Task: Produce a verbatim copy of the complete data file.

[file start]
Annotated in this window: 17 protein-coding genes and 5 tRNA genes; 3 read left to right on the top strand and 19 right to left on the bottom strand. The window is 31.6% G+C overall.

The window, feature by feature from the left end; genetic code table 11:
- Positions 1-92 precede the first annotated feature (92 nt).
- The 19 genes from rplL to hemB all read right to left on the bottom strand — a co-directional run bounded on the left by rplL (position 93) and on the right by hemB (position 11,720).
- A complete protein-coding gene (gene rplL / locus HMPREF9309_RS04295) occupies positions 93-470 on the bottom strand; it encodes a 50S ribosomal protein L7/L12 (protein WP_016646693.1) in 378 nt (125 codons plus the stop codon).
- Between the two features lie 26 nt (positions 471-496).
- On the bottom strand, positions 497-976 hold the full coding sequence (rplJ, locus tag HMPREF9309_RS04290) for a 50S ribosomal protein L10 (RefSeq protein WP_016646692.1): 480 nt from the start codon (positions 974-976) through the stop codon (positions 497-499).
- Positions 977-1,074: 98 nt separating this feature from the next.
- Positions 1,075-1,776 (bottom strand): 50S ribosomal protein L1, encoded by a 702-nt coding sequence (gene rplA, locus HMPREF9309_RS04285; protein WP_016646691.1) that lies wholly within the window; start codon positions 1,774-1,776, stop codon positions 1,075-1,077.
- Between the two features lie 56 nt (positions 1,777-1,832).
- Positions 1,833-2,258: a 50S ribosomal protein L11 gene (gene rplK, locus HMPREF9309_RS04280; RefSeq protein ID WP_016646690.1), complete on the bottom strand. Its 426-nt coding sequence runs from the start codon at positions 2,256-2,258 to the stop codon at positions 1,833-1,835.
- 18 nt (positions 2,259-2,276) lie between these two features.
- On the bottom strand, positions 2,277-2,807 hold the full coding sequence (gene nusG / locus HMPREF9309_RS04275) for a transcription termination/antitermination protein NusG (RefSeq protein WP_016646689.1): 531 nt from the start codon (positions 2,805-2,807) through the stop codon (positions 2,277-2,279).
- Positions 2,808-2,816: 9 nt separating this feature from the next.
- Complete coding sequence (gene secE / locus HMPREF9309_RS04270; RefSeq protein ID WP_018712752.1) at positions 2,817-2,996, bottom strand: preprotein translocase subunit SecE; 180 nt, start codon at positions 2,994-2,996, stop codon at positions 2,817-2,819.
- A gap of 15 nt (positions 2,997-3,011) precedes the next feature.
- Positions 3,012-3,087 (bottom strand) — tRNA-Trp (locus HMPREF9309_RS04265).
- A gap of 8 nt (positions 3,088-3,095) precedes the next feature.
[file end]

Annotated in this window: 17 protein-coding genes and 5 tRNA genes; 3 read left to right on the top strand and 19 right to left on the bottom strand. The window is 31.6% G+C overall.

The window, feature by feature from the left end; genetic code table 11:
- Positions 1-92 precede the first annotated feature (92 nt).
- The 19 genes from rplL to hemB all read right to left on the bottom strand — a co-directional run bounded on the left by rplL (position 93) and on the right by hemB (position 11,720).
- A complete protein-coding gene (gene rplL / locus HMPREF9309_RS04295) occupies positions 93-470 on the bottom strand; it encodes a 50S ribosomal protein L7/L12 (protein WP_016646693.1) in 378 nt (125 codons plus the stop codon).
- Between the two features lie 26 nt (positions 471-496).
- On the bottom strand, positions 497-976 hold the full coding sequence (rplJ, locus tag HMPREF9309_RS04290) for a 50S ribosomal protein L10 (RefSeq protein WP_016646692.1): 480 nt from the start codon (positions 974-976) through the stop codon (positions 497-499).
- Positions 977-1,074: 98 nt separating this feature from the next.
- Positions 1,075-1,776 (bottom strand): 50S ribosomal protein L1, encoded by a 702-nt coding sequence (gene rplA, locus HMPREF9309_RS04285; protein WP_016646691.1) that lies wholly within the window; start codon positions 1,774-1,776, stop codon positions 1,075-1,077.
- Between the two features lie 56 nt (positions 1,777-1,832).
- Positions 1,833-2,258: a 50S ribosomal protein L11 gene (gene rplK, locus HMPREF9309_RS04280; RefSeq protein ID WP_016646690.1), complete on the bottom strand. Its 426-nt coding sequence runs from the start codon at positions 2,256-2,258 to the stop codon at positions 1,833-1,835.
- 18 nt (positions 2,259-2,276) lie between these two features.
- On the bottom strand, positions 2,277-2,807 hold the full coding sequence (gene nusG / locus HMPREF9309_RS04275) for a transcription termination/antitermination protein NusG (RefSeq protein WP_016646689.1): 531 nt from the start codon (positions 2,805-2,807) through the stop codon (positions 2,277-2,279).
- Positions 2,808-2,816: 9 nt separating this feature from the next.
- Complete coding sequence (gene secE / locus HMPREF9309_RS04270; RefSeq protein ID WP_018712752.1) at positions 2,817-2,996, bottom strand: preprotein translocase subunit SecE; 180 nt, start codon at positions 2,994-2,996, stop codon at positions 2,817-2,819.
- A gap of 15 nt (positions 2,997-3,011) precedes the next feature.
- Positions 3,012-3,087 (bottom strand) — tRNA-Trp (locus HMPREF9309_RS04265).
- A gap of 8 nt (positions 3,088-3,095) precedes the next feature.